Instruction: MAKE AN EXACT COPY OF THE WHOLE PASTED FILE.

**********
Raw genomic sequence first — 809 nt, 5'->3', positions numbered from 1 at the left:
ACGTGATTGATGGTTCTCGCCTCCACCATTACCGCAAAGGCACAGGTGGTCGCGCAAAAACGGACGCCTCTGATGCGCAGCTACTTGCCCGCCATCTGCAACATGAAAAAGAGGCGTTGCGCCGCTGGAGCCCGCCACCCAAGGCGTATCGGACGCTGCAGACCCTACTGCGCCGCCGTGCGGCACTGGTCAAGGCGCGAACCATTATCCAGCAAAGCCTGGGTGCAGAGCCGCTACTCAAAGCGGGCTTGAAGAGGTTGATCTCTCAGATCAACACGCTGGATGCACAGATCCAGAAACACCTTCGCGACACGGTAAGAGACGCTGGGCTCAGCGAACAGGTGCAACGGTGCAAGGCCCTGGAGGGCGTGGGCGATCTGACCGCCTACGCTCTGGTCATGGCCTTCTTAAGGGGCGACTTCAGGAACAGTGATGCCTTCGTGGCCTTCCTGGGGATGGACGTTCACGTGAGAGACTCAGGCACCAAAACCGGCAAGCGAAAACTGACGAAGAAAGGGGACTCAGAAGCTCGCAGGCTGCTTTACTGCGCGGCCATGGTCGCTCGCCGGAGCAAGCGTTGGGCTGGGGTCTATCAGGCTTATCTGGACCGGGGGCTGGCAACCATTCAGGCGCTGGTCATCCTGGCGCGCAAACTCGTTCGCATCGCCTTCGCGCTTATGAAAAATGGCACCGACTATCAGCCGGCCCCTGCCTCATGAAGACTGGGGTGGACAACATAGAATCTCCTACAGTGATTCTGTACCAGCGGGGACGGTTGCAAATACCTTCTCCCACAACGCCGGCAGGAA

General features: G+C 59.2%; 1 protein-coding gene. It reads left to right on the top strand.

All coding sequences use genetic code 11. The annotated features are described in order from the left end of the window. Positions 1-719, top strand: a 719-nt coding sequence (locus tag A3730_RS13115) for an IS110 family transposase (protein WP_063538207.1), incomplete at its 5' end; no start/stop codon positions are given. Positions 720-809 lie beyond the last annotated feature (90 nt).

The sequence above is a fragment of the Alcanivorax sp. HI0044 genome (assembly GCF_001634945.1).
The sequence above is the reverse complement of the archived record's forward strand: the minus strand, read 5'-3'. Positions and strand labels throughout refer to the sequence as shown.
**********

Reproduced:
Raw genomic sequence first — 809 nt, 5'->3', positions numbered from 1 at the left:
ACGTGATTGATGGTTCTCGCCTCCACCATTACCGCAAAGGCACAGGTGGTCGCGCAAAAACGGACGCCTCTGATGCGCAGCTACTTGCCCGCCATCTGCAACATGAAAAAGAGGCGTTGCGCCGCTGGAGCCCGCCACCCAAGGCGTATCGGACGCTGCAGACCCTACTGCGCCGCCGTGCGGCACTGGTCAAGGCGCGAACCATTATCCAGCAAAGCCTGGGTGCAGAGCCGCTACTCAAAGCGGGCTTGAAGAGGTTGATCTCTCAGATCAACACGCTGGATGCACAGATCCAGAAACACCTTCGCGACACGGTAAGAGACGCTGGGCTCAGCGAACAGGTGCAACGGTGCAAGGCCCTGGAGGGCGTGGGCGATCTGACCGCCTACGCTCTGGTCATGGCCTTCTTAAGGGGCGACTTCAGGAACAGTGATGCCTTCGTGGCCTTCCTGGGGATGGACGTTCACGTGAGAGACTCAGGCACCAAAACCGGCAAGCGAAAACTGACGAAGAAAGGGGACTCAGAAGCTCGCAGGCTGCTTTACTGCGCGGCCATGGTCGCTCGCCGGAGCAAGCGTTGGGCTGGGGTCTATCAGGCTTATCTGGACCGGGGGCTGGCAACCATTCAGGCGCTGGTCATCCTGGCGCGCAAACTCGTTCGCATCGCCTTCGCGCTTATGAAAAATGGCACCGACTATCAGCCGGCCCCTGCCTCATGAAGACTGGGGTGGACAACATAGAATCTCCTACAGTGATTCTGTACCAGCGGGGACGGTTGCAAATACCTTCTCCCACAACGCCGGCAGGAA

General features: G+C 59.2%; 1 protein-coding gene. It reads left to right on the top strand.

All coding sequences use genetic code 11. The annotated features are described in order from the left end of the window. Positions 1-719, top strand: a 719-nt coding sequence (locus tag A3730_RS13115) for an IS110 family transposase (protein WP_063538207.1), incomplete at its 5' end; no start/stop codon positions are given. Positions 720-809 lie beyond the last annotated feature (90 nt).

The sequence above is a fragment of the Alcanivorax sp. HI0044 genome (assembly GCF_001634945.1).
The sequence above is the reverse complement of the archived record's forward strand: the minus strand, read 5'-3'. Positions and strand labels throughout refer to the sequence as shown.